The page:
482.sphinx3,        15.00,        12.50,         0.83


The code size increases is 5%-10%


Reported by konstantin.s.serebryany on 2012-08-15 09:03:10

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commented Aug 31, 2015

Now, a patch as simple as this will allow to catch unaligned OOB accesses. 


--- asan_poisoning.cc   (revision 161755)
+++ asan_poisoning.cc   (working copy)
@@ -36,7 +36,7 @@
   u8 *shadow = (u8*)MemToShadow(addr);
   for (uptr i = 0; i < redzone_size;
        i += SHADOW_GRANULARITY, shadow++) {
-    if (i + SHADOW_GRANULARITY <= size) {
+    if (i + 2 * SHADOW_GRANULARITY <= size) {
       *shadow = 0;  // fully addressable
     } else if (i >= size) {
       *shadow = (SHADOW_GRANULARITY == 128) ? 0xff : value;  // unaddressable

However, it brings another problem: accesses wider than 8 bytes (16 bytes today and
32-byte with AVX in near future). 
If we have 32 byte buffer its shadow will look like 
  00 00 00 08 
and so, if we access 16 or 32 bytes we get a false positive. 

One solution is to instrument every 16-byte access as two 8-byte access.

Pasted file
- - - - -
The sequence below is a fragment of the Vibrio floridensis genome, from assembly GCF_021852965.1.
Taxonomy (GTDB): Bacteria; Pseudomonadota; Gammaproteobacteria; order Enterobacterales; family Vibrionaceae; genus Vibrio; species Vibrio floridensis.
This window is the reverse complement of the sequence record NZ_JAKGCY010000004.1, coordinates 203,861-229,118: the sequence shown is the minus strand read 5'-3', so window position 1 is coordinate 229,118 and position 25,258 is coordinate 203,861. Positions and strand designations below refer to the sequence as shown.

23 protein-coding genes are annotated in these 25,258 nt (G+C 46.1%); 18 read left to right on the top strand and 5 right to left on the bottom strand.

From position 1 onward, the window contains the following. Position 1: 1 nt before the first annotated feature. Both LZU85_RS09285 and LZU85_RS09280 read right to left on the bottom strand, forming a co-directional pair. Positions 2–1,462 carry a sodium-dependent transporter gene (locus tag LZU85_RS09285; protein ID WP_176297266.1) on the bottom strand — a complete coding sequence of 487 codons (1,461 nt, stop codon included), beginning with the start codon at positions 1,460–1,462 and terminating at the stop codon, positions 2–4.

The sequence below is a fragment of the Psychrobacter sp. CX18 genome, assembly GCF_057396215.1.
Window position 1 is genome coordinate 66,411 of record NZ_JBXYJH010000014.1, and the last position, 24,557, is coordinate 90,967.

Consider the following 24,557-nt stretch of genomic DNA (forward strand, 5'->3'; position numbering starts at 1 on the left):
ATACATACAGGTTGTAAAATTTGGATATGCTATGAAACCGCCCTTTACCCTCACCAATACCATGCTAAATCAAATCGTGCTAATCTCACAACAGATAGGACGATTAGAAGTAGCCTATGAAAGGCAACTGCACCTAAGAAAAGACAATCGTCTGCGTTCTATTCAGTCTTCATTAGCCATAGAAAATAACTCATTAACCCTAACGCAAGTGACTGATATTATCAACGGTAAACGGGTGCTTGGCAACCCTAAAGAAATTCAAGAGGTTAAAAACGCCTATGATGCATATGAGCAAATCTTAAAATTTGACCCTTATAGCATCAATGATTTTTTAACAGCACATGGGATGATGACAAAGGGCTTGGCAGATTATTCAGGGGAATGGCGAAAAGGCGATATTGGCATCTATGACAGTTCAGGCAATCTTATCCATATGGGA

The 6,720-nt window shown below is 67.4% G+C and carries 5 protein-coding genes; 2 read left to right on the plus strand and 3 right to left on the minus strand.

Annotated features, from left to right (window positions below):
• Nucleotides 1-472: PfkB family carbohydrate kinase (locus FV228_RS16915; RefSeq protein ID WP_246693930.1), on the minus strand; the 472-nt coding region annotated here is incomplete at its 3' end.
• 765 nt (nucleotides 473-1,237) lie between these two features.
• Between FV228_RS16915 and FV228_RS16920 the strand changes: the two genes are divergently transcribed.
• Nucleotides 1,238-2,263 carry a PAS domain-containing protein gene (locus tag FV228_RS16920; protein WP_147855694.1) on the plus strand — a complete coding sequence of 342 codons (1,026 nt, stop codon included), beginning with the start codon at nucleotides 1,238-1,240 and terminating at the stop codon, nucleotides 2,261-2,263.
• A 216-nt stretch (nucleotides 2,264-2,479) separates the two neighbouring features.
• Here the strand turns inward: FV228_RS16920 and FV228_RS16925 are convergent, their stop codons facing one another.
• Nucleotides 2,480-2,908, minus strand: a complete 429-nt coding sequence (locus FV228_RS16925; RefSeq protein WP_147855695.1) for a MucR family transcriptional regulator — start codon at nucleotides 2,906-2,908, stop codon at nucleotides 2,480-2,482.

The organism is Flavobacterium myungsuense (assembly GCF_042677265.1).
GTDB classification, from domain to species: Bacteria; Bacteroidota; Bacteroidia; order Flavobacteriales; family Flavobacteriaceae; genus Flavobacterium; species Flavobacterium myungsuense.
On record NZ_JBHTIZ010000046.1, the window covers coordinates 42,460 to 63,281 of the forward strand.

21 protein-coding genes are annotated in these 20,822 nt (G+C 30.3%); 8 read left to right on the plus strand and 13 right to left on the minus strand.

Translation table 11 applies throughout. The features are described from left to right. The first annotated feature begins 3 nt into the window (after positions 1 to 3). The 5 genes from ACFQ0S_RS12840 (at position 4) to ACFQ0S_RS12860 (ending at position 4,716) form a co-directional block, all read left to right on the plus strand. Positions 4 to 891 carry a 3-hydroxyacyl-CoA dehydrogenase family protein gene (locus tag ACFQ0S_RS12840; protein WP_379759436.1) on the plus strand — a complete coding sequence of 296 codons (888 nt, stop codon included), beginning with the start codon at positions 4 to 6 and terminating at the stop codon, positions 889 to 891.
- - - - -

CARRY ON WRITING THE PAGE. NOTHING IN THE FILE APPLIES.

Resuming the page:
That's simple, but will slow down the SSE code. 

Another solution is to use 32:1 shadow mapping. 
The reasons we are currently using 8:1 mapping are: 
   #1 simpler instrumentation for 8-byte and 16-byte accesses
   #2 less frequent slow path for 1-, 2, and 4-byte accesses. 

If we want to handle unaligned accesses, #1 will be lost anyway, so looks like the
32:1 shadow is the way to go with unaligned accesses. 

That's a bit of a revolution in asan and will not allow us to use 16-byte redzones
... 

Reported by konstantin.s.serebryany on 2012-08-15 10:07:42

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commented Aug 31, 2015

Why would you get a false positive for a wide access?  I would think there might be
false negatives for a 16-byte access to byte >16 or 32-byte access to byte >0, because
asan would map the address to an earlier shadow byte.

Reported by rnk@google.com on 2012-08-15 15:32:31

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commented Aug 31, 2015

Currently with 8:1 shadow mapping we load 2 bytes of shadow for a 16-byte access
and report an error if those two bytes are non-zero

Reported by konstantin.s.serebryany on 2012-08-15 15:35:19

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commented Aug 31, 2015

Pasting in most of the original message for future reference.  Mostly I was just trying
to remember what the actual shadow looked like.

"""